Chardonnay (just one of my five a day)
I think I loved my husband before we even met – he is the most caring, generous and passionate man I have ever known and is also my best friend. However, we got together when he was 44 years old, and between the time he turned 50 and now, we are on, I believe, his third mid-life crisis…. and he loves to talk about it! It is difficult to explain how the daily ‘talk’ can be both repetitive and changeable at the same time but it is both mind numbingly predictable as well as confusing and, while I love the man to bits, a day with Samuel takes up every bit of patience I have so by the time Mark gets home I am sucking through a straw at the bottom of my patience tank. I searched through a dictionary looking for a word to describe my husband when in his mid-life crises and found this.
Narcissist (noun) – someone who is excessively preoccupied with themselves
Communication with a narcissist is quite problematic – given that their minds are dedicated to what they are both currently saying, and what they are about to say, it makes hearing others almost impossible. This dedication to the art of continually hearing themselves speak, makes repetition inevitable and even more tiresome than the scripting of an autistic child, and I live with both.
‘How do you do it?’ / ‘I don’t know how you stay so patient and calm’, they say to me, especially since I had been home schooling. The truth is I have managed to avoid mind numbing and sleep aiding drugs because of just one thing – one of my ‘five a day’ in fact – the grape! Specifically the Chardonnay grape (in liquid form of course - wine)!
After a full day of being with Samuel who will have ‘scripted’ (explanation on ‘scripting’ to follow in a future post) all day with myself being involved in each ‘script’ I am as tired as I have ever been at any time in my life, thus far. At 5pm, when I have given Samuel his dinner and allowed him to watch a movie so I can think about preparing dinner for Mark and myself, I pour myself a glass of my favourite chardonnay. The first one perks me up and gives me fresh energy.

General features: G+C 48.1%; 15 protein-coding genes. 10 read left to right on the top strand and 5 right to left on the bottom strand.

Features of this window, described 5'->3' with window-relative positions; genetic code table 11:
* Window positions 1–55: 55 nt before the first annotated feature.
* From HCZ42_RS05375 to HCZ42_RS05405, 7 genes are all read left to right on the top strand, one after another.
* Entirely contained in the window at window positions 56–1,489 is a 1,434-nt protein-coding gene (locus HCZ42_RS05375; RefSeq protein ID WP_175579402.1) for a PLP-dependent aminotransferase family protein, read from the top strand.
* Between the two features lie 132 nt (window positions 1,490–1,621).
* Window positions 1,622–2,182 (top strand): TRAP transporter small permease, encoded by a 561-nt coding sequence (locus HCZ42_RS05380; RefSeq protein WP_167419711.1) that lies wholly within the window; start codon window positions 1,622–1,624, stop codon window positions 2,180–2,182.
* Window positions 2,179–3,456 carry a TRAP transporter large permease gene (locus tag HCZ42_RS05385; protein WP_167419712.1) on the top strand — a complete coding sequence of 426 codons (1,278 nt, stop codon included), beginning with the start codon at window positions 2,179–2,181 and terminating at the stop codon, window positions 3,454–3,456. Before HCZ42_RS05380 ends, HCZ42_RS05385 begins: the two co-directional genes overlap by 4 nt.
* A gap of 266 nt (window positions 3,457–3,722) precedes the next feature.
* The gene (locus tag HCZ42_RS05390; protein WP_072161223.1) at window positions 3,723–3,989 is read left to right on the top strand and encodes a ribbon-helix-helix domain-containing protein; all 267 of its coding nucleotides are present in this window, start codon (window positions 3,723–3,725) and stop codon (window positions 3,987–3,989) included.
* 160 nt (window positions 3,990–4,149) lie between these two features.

Later on, by the time Mark had been at home for a couple of hours and been on his exercise bike, eaten his dinner and had a bath, I would have heard all about his day at work, what he had eaten that day, where he had been for lunch, whom he met for coffee, how he was generally feeling (which covered exhaustion, boredom, irritation, bowel movement, nose running, coughing, sore throat and general aches and pains), he would settle on our couch and start again from the beginning. In fact this could be the third time I had listened to it as Mark usually calls me at least twice a day on the telephone. The second and third glass of chardonnay ensured I was relaxed enough not to care about hearing it again and doing my best to listen to Emmerdale and EastEnders throughout. Also, thanks to chardonnay, when it was bed time I was able to sleep like a baby even though Samuel had attached himself to me like a limpet and, in spite of my menopausal hot sweats, remained there until morning.
I have strict rules regarding my chardonnay – NEVER DRINK AND DRIVE and NEVER DRINK BEFORE DINNER TIME (lunchtime drinking only acceptable if not driving while on a holiday treat with girlfriends and Samuel is safe at home). Anyway – just this Wednesday I was reminded how challenging my evenings would be without chardonnay – when I had an unexpected lunchtime with both Mark and Samuel.